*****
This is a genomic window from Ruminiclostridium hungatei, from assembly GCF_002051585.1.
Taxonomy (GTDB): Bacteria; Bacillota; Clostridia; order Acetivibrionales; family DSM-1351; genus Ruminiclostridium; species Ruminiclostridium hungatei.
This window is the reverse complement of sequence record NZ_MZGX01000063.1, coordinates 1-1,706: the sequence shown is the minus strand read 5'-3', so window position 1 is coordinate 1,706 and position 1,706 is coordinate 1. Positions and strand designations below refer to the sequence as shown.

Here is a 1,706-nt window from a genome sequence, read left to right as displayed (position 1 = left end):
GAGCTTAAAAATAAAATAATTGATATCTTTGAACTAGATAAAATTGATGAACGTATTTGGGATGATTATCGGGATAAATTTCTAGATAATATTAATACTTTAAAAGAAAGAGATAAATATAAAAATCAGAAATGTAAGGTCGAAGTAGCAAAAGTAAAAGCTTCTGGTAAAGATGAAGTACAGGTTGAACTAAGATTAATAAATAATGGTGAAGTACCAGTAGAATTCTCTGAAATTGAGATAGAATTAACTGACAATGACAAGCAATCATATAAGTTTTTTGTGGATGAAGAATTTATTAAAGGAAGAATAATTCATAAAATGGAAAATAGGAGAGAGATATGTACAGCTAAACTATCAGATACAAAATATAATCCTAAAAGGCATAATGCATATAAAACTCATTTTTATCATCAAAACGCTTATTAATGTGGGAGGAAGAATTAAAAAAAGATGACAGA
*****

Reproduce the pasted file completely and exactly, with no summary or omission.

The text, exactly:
This is a genomic window from Ruminiclostridium hungatei, from assembly GCF_002051585.1.
Taxonomy (GTDB): Bacteria; Bacillota; Clostridia; order Acetivibrionales; family DSM-1351; genus Ruminiclostridium; species Ruminiclostridium hungatei.
This window is the reverse complement of sequence record NZ_MZGX01000063.1, coordinates 1-1,706: the sequence shown is the minus strand read 5'-3', so window position 1 is coordinate 1,706 and position 1,706 is coordinate 1. Positions and strand designations below refer to the sequence as shown.

Here is a 1,706-nt window from a genome sequence, read left to right as displayed (position 1 = left end):
GAGCTTAAAAATAAAATAATTGATATCTTTGAACTAGATAAAATTGATGAACGTATTTGGGATGATTATCGGGATAAATTTCTAGATAATATTAATACTTTAAAAGAAAGAGATAAATATAAAAATCAGAAATGTAAGGTCGAAGTAGCAAAAGTAAAAGCTTCTGGTAAAGATGAAGTACAGGTTGAACTAAGATTAATAAATAATGGTGAAGTACCAGTAGAATTCTCTGAAATTGAGATAGAATTAACTGACAATGACAAGCAATCATATAAGTTTTTTGTGGATGAAGAATTTATTAAAGGAAGAATAATTCATAAAATGGAAAATAGGAGAGAGATATGTACAGCTAAACTATCAGATACAAAATATAATCCTAAAAGGCATAATGCATATAAAACTCATTTTTATCATCAAAACGCTTATTAATGTGGGAGGAAGAATTAAAAAAAGATGACAGA